National Radio 8am Bulletin
Fiji Coup – Concorde – Private Manning – Magnum Prosecution Decision – Grocery Credit – Cancer Inquiry – Coroners – Napster – Soccer Hooliganism
FIJI COUP: Negotiations are continuing in Fiji for the release of two Kiwi pilots being held hostage. No demands have been made public yet. In other unrest in Lambasa Fijian Indians have been taken hostage. The latest unrest follows the arrest of George Speight. In a crack-down on the rebel base yesterday dozens were injured. The PM says that evacuation plans remain in place. The makeup of an interim government is due to be announced this morning.
CONCORDE: Air Accident inspectors have pieced together the final moments of the plane. The latest evidence shows that engine failure was the reason for the crash but the cause of the engine failure is not clear yet.
PRIVATE MANNING: Forensic examination is underway at a campsite found near where Private Manning was killed. The campsite housed around 20 militiamen. There is lots of evidence at the campsite. A service for Private Manning was held in Dili yesterday.
MAGNUM PROSECUTION DECISION: Criticism is emerging of a decision not to prosecute the Magnum transaction – the best known of Wine Box transactions. Jenni McManus says the case should go to court. Winston Peters says the decision is a disgrace.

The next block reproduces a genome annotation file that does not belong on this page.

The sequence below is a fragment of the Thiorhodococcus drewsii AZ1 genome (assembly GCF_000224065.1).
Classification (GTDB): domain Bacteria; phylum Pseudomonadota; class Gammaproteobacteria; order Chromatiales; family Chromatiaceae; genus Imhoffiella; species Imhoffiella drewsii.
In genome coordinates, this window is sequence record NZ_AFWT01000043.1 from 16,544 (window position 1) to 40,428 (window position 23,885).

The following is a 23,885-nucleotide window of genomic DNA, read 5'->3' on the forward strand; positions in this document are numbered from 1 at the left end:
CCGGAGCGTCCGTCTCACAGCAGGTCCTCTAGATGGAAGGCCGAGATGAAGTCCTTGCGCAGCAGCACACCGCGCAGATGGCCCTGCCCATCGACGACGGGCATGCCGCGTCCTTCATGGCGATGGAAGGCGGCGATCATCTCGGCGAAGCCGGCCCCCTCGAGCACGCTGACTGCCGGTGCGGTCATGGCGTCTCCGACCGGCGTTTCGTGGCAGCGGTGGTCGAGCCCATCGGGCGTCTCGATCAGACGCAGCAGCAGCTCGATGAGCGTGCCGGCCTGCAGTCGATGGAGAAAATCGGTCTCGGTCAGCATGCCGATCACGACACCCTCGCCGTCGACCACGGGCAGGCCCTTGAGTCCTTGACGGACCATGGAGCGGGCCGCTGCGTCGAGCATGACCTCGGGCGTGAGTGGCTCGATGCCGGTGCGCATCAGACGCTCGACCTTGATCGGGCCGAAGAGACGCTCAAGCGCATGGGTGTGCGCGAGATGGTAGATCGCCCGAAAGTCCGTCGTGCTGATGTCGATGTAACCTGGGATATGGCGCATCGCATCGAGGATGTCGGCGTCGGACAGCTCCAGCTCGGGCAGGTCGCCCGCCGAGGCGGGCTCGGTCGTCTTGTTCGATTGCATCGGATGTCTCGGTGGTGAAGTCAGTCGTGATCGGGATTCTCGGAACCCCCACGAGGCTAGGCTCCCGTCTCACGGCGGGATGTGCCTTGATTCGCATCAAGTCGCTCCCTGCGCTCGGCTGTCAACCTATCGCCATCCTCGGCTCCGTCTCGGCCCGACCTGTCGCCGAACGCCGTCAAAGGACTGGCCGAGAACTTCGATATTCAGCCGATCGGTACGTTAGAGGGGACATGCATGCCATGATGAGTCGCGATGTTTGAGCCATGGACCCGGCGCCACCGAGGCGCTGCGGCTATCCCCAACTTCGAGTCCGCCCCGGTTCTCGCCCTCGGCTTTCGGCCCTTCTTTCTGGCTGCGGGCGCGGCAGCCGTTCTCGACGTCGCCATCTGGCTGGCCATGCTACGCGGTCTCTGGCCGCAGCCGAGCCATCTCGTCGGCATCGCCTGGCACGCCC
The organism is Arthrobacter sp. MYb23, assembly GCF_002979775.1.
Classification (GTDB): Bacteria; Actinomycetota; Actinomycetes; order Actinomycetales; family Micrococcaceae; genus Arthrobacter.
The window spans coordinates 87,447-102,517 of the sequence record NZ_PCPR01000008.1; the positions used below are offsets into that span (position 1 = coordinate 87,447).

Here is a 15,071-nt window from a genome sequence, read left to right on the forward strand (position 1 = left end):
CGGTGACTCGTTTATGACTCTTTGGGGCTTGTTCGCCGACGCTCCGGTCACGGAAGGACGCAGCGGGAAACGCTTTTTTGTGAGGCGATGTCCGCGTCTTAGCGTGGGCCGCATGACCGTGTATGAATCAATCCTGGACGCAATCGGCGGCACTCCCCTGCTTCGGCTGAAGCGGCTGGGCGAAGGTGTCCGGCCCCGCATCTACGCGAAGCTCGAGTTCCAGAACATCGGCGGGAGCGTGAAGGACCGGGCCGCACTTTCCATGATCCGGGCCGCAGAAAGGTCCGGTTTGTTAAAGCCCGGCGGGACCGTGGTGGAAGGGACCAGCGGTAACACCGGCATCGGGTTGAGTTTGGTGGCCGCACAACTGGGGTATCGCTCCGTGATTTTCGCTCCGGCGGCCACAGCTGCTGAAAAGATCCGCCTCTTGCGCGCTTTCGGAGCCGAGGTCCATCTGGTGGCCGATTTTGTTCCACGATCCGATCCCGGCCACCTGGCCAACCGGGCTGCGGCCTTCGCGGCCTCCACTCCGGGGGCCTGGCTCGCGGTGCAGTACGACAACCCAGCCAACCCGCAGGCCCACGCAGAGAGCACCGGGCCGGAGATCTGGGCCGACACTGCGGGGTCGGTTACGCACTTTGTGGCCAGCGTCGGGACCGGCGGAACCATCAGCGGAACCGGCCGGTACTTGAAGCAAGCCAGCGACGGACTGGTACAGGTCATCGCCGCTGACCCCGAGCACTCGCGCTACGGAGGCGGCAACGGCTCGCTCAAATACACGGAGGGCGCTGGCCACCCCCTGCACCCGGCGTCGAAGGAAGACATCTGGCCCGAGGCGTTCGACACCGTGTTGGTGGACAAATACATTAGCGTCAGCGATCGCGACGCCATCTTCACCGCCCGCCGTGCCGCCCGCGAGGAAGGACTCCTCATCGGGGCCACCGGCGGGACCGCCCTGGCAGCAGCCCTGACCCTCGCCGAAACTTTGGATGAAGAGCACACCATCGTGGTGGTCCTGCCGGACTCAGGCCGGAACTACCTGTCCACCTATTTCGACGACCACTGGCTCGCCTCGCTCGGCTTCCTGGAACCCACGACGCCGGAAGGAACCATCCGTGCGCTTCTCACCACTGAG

GROCERY CREDIT: An umbrella group representing half the food retailing industry is closely watching Pak-n-save Petone’s decision to pass on the 1% commission on credit card sales to customers.
CANCER INQUIRY: An Australian pathologist says that the greatest risk to women in cervical screening is when only one pathologist reads the slides. This was only happening in Gisborne.
CORONERS: A report on coroners is expected today. Coroners want their service revamped. They complain of being overworked and under-resourced.
NAPSTER: A web-site that gives software to share music has been shut down by a judge. Napster is accused of facilitating piracy. The injunction is due to take effect shortly.
SOCCER HOOLIGANISM: British
authorities have introduced a bill to stop soccer
troublemakers going abroad, even if they haven’t got any